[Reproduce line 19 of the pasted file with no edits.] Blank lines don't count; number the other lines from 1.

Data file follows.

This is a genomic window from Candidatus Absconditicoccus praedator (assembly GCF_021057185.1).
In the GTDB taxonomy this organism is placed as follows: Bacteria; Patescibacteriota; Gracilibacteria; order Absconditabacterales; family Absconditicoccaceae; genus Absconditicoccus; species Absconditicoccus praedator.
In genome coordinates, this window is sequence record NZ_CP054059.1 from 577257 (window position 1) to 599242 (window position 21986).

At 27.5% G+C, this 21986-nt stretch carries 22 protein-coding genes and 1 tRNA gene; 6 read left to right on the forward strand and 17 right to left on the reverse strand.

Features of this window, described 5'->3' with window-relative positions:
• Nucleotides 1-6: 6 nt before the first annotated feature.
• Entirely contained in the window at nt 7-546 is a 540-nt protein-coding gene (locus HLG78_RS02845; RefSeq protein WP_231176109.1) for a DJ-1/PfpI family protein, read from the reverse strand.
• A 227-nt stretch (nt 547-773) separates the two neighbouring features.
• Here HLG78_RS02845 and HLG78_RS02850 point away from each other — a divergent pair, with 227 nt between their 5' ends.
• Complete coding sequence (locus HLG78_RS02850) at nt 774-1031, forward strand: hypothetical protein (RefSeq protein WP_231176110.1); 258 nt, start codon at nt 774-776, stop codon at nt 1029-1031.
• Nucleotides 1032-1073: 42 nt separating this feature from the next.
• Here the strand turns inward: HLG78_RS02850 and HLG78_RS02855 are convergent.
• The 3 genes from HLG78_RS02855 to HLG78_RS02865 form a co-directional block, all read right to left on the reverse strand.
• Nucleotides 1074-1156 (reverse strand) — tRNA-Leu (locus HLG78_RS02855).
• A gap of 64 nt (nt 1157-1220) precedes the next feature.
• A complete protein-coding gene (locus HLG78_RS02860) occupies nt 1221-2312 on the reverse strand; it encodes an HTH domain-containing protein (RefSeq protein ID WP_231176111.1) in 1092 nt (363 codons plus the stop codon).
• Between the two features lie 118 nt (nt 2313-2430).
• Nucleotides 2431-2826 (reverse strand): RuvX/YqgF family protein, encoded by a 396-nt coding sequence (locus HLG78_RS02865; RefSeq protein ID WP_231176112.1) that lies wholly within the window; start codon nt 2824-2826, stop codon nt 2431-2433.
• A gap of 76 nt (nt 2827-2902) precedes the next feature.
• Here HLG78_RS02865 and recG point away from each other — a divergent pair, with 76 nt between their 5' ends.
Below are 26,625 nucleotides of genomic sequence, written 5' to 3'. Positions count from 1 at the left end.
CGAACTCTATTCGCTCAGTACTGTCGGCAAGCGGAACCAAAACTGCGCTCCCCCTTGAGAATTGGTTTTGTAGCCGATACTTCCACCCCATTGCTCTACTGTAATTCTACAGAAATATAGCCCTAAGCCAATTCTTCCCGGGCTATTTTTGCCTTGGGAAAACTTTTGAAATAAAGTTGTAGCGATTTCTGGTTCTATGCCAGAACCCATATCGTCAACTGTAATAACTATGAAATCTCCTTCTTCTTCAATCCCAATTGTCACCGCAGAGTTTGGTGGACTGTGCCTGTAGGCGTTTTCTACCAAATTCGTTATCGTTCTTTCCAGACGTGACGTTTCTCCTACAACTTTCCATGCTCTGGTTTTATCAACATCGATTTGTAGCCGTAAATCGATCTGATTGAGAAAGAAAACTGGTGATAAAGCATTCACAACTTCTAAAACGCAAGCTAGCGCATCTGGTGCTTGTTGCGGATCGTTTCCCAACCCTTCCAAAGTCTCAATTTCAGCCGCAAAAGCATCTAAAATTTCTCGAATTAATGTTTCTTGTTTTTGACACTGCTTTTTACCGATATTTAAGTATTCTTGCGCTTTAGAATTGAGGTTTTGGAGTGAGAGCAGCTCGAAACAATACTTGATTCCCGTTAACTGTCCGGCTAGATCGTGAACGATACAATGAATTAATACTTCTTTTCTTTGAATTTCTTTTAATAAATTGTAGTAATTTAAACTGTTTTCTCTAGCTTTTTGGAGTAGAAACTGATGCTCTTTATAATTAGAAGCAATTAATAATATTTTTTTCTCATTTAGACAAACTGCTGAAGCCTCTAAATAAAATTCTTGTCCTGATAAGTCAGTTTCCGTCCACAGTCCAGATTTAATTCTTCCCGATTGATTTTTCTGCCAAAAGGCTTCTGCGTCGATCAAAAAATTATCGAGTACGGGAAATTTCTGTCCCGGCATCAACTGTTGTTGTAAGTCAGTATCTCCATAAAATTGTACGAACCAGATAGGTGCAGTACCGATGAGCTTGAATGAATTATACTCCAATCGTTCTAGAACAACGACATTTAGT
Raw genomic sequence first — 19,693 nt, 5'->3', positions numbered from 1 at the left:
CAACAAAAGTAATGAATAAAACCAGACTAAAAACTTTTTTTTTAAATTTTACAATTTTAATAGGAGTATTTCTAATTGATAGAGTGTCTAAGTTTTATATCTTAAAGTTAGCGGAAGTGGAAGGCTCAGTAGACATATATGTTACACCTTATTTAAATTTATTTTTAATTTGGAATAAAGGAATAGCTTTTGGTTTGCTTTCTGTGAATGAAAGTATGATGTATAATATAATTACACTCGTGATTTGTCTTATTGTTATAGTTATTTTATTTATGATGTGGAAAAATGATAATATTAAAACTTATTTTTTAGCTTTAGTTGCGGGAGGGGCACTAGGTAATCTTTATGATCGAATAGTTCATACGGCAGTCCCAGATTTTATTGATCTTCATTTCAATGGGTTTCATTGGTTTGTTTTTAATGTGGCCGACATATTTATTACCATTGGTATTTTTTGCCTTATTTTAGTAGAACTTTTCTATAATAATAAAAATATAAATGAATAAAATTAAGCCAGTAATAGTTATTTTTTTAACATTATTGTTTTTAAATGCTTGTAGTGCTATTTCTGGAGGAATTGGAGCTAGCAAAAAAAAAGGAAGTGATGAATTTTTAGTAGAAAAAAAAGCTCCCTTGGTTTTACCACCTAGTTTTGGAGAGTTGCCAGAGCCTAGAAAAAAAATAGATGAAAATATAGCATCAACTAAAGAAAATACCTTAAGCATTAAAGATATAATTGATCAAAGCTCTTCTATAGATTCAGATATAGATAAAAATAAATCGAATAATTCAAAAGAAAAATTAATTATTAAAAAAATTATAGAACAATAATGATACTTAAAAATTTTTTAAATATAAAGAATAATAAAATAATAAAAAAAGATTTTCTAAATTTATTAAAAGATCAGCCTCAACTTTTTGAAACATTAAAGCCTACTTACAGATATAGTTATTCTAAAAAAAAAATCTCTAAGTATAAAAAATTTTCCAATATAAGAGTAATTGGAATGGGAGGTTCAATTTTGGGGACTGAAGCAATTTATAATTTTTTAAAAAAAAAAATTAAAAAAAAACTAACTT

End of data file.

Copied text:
• A gap of 76 nt (nt 2827-2902) precedes the next feature.